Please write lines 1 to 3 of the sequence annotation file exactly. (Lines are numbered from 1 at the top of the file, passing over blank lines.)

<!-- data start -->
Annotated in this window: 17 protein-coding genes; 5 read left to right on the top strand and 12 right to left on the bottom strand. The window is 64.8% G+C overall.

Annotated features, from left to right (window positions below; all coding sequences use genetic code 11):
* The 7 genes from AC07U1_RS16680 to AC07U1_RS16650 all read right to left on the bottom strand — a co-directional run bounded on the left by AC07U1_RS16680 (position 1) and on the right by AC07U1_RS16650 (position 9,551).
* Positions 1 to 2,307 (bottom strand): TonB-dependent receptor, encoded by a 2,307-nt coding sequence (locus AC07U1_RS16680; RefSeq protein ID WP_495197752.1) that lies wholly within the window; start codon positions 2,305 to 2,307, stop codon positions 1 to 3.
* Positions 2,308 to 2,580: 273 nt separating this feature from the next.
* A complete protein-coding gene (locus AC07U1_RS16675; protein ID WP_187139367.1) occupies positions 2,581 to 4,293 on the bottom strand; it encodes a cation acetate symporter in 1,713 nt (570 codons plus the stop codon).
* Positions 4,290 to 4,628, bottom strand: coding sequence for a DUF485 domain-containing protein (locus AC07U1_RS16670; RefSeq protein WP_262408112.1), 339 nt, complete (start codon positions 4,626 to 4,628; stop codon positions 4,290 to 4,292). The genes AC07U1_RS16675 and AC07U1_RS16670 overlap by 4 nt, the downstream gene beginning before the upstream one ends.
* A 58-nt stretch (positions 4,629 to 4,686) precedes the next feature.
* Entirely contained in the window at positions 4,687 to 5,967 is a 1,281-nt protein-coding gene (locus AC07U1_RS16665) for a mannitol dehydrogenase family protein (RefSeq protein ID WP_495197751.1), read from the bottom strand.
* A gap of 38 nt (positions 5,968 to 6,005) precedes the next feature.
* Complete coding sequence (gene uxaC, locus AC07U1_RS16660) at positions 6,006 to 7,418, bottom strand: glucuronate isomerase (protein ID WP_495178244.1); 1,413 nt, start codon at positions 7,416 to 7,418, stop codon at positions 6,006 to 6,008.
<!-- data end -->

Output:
Annotated in this window: 17 protein-coding genes; 5 read left to right on the top strand and 12 right to left on the bottom strand. The window is 64.8% G+C overall.

Annotated features, from left to right (window positions below; all coding sequences use genetic code 11):
* The 7 genes from AC07U1_RS16680 to AC07U1_RS16650 all read right to left on the bottom strand — a co-directional run bounded on the left by AC07U1_RS16680 (position 1) and on the right by AC07U1_RS16650 (position 9,551).